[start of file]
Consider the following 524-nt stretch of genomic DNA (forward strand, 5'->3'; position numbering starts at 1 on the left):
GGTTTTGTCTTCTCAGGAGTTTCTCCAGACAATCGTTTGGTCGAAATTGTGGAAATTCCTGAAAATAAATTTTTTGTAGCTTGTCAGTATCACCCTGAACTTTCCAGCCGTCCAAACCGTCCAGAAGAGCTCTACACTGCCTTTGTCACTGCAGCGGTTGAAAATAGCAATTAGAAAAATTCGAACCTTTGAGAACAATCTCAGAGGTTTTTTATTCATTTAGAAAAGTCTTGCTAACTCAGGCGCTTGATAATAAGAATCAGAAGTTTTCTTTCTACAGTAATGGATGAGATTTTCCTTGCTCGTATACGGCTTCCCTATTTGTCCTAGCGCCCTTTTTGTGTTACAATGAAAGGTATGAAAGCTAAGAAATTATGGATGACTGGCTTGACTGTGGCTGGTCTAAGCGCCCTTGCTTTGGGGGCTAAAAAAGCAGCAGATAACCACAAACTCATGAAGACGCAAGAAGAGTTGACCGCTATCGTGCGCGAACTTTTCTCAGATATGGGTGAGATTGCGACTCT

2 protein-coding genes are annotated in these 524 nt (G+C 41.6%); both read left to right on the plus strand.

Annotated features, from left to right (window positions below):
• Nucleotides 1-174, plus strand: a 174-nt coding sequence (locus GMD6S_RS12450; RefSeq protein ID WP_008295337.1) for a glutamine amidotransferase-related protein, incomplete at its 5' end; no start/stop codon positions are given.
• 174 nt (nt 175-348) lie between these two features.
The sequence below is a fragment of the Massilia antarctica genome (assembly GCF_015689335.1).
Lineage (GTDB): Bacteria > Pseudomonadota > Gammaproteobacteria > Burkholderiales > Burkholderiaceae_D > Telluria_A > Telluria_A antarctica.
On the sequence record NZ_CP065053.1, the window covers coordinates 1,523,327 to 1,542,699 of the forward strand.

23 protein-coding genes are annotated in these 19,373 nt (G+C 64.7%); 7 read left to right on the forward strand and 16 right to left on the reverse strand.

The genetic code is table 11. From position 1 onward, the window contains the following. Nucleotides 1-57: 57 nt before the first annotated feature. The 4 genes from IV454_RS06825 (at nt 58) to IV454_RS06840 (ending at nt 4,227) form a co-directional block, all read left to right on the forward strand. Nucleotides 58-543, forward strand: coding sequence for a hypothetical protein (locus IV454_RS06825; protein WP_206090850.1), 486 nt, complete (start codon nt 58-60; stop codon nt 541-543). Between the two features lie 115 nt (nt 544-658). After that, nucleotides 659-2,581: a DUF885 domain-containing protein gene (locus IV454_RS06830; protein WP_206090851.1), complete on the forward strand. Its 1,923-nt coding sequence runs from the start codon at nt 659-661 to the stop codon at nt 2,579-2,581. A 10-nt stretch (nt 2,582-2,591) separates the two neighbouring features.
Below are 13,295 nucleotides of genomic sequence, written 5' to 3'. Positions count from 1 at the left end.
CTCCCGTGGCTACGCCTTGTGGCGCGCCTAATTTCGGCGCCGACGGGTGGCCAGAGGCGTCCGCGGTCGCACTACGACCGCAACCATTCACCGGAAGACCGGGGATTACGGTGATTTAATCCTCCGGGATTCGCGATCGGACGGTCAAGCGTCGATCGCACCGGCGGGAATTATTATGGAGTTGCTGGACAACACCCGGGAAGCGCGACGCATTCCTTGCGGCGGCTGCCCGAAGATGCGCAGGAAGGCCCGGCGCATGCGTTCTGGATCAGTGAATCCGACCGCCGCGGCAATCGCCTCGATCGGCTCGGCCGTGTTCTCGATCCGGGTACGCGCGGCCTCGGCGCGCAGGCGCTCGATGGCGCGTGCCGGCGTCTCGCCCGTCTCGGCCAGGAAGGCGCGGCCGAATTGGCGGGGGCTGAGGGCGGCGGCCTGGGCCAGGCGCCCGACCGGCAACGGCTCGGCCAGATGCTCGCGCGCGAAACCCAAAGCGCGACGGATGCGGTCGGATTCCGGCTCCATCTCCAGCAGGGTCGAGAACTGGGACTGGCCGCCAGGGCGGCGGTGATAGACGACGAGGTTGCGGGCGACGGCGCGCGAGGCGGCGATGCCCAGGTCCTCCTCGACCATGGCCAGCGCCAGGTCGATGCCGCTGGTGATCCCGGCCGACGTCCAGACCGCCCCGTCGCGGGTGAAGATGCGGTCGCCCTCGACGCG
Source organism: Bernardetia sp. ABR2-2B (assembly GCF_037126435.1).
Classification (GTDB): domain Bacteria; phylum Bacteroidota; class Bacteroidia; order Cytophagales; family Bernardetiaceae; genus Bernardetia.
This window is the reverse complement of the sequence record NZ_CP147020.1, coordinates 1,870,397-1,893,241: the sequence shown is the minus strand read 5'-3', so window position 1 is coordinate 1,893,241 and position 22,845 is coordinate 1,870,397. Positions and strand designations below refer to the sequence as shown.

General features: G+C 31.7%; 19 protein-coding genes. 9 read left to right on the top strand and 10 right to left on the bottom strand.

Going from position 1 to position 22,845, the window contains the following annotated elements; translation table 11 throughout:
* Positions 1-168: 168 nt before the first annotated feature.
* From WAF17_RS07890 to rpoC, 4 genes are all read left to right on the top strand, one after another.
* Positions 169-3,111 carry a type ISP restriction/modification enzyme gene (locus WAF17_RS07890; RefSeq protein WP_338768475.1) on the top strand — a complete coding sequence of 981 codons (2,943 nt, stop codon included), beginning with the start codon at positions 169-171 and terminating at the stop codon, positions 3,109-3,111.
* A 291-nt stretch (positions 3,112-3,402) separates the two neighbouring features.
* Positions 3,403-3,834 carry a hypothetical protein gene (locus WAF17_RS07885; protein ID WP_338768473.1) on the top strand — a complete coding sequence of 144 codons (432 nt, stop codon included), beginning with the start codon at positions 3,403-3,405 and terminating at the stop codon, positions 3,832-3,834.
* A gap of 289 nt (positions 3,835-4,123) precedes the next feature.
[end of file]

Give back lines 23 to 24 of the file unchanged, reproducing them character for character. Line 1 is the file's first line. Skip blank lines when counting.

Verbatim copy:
* Positions 3,403-3,834 carry a hypothetical protein gene (locus WAF17_RS07885; protein ID WP_338768473.1) on the top strand — a complete coding sequence of 144 codons (432 nt, stop codon included), beginning with the start codon at positions 3,403-3,405 and terminating at the stop codon, positions 3,832-3,834.
* A gap of 289 nt (positions 3,835-4,123) precedes the next feature.